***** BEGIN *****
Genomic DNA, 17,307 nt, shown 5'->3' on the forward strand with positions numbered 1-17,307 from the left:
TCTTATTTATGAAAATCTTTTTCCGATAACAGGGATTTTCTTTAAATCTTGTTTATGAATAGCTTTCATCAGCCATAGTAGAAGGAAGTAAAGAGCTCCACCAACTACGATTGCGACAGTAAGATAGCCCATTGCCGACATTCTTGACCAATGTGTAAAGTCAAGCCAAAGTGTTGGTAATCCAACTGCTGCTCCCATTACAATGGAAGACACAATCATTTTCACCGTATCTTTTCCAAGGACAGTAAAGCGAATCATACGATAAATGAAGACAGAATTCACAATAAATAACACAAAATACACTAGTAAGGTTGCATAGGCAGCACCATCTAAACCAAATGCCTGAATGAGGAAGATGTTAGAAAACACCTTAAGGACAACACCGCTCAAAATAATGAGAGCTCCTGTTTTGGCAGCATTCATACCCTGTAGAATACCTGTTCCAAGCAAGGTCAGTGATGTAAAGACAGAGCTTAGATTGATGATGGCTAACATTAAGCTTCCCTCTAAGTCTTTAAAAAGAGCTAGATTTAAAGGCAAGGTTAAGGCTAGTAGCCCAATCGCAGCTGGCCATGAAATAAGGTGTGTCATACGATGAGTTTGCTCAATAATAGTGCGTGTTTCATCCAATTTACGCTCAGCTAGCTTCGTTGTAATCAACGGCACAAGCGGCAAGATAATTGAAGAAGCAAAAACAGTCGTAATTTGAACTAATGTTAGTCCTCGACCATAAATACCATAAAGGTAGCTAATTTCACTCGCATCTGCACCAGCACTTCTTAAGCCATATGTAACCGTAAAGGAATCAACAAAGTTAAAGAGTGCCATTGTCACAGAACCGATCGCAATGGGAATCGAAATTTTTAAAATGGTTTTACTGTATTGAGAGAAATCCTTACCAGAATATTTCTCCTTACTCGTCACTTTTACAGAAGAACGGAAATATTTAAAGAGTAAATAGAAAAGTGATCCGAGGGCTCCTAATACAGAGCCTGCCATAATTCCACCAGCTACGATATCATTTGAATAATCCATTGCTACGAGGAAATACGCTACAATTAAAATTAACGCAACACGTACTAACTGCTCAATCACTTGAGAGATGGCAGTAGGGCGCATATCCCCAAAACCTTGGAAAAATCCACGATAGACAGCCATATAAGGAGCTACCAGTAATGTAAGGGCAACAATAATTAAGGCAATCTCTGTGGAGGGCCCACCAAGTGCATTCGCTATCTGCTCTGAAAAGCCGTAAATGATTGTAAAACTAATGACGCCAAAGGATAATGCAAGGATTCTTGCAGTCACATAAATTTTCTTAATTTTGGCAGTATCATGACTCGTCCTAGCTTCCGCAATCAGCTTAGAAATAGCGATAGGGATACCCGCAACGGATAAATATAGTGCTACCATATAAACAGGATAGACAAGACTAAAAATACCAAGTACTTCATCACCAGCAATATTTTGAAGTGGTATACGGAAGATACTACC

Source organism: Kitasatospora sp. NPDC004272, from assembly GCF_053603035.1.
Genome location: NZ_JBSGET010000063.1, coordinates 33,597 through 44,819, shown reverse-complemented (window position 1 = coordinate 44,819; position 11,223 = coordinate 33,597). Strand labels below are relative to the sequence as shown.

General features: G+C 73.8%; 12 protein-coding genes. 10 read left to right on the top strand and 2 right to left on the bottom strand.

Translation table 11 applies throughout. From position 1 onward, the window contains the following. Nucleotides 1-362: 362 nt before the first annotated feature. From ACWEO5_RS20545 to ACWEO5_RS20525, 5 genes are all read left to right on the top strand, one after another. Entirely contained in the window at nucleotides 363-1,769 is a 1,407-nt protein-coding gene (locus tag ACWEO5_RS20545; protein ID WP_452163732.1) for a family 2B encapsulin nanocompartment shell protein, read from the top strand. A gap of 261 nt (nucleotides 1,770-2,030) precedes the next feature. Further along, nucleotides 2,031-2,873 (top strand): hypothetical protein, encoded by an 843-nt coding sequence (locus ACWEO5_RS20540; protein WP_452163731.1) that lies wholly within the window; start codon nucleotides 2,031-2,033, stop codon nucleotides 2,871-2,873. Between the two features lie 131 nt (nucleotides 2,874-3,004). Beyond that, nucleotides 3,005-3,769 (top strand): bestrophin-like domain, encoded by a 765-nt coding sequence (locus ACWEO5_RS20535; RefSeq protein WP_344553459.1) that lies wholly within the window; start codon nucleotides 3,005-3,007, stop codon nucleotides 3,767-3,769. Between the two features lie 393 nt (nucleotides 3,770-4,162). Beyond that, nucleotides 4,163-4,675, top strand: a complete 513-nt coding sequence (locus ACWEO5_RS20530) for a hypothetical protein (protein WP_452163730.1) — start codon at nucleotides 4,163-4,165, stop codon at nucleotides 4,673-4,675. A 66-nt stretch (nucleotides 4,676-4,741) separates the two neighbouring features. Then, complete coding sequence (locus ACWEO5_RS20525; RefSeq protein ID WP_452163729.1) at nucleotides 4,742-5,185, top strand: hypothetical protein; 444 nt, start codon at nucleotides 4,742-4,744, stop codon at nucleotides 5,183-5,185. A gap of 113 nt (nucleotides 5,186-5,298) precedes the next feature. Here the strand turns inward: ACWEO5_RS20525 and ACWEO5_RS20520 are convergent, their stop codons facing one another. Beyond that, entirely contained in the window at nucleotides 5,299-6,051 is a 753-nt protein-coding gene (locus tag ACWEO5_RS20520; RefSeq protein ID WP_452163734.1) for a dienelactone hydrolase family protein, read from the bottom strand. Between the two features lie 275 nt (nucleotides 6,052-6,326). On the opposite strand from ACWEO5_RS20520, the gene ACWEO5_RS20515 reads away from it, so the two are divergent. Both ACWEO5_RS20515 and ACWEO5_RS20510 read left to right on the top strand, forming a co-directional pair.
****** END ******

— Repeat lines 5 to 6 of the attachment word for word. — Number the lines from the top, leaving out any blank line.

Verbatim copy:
General features: G+C 73.8%; 12 protein-coding genes. 10 read left to right on the top strand and 2 right to left on the bottom strand.

Translation table 11 applies throughout. From position 1 onward, the window contains the following. Nucleotides 1-362: 362 nt before the first annotated feature. From ACWEO5_RS20545 to ACWEO5_RS20525, 5 genes are all read left to right on the top strand, one after another. Entirely contained in the window at nucleotides 363-1,769 is a 1,407-nt protein-coding gene (locus tag ACWEO5_RS20545; protein ID WP_452163732.1) for a family 2B encapsulin nanocompartment shell protein, read from the top strand. A gap of 261 nt (nucleotides 1,770-2,030) precedes the next feature. Further along, nucleotides 2,031-2,873 (top strand): hypothetical protein, encoded by an 843-nt coding sequence (locus ACWEO5_RS20540; protein WP_452163731.1) that lies wholly within the window; start codon nucleotides 2,031-2,033, stop codon nucleotides 2,871-2,873. Between the two features lie 131 nt (nucleotides 2,874-3,004). Beyond that, nucleotides 3,005-3,769 (top strand): bestrophin-like domain, encoded by a 765-nt coding sequence (locus ACWEO5_RS20535; RefSeq protein WP_344553459.1) that lies wholly within the window; start codon nucleotides 3,005-3,007, stop codon nucleotides 3,767-3,769. Between the two features lie 393 nt (nucleotides 3,770-4,162). Beyond that, nucleotides 4,163-4,675, top strand: a complete 513-nt coding sequence (locus ACWEO5_RS20530) for a hypothetical protein (protein WP_452163730.1) — start codon at nucleotides 4,163-4,165, stop codon at nucleotides 4,673-4,675. A 66-nt stretch (nucleotides 4,676-4,741) separates the two neighbouring features. Then, complete coding sequence (locus ACWEO5_RS20525; RefSeq protein ID WP_452163729.1) at nucleotides 4,742-5,185, top strand: hypothetical protein; 444 nt, start codon at nucleotides 4,742-4,744, stop codon at nucleotides 5,183-5,185. A gap of 113 nt (nucleotides 5,186-5,298) precedes the next feature. Here the strand turns inward: ACWEO5_RS20525 and ACWEO5_RS20520 are convergent, their stop codons facing one another. Beyond that, entirely contained in the window at nucleotides 5,299-6,051 is a 753-nt protein-coding gene (locus tag ACWEO5_RS20520; RefSeq protein ID WP_452163734.1) for a dienelactone hydrolase family protein, read from the bottom strand. Between the two features lie 275 nt (nucleotides 6,052-6,326). On the opposite strand from ACWEO5_RS20520, the gene ACWEO5_RS20515 reads away from it, so the two are divergent. Both ACWEO5_RS20515 and ACWEO5_RS20510 read left to right on the top strand, forming a co-directional pair.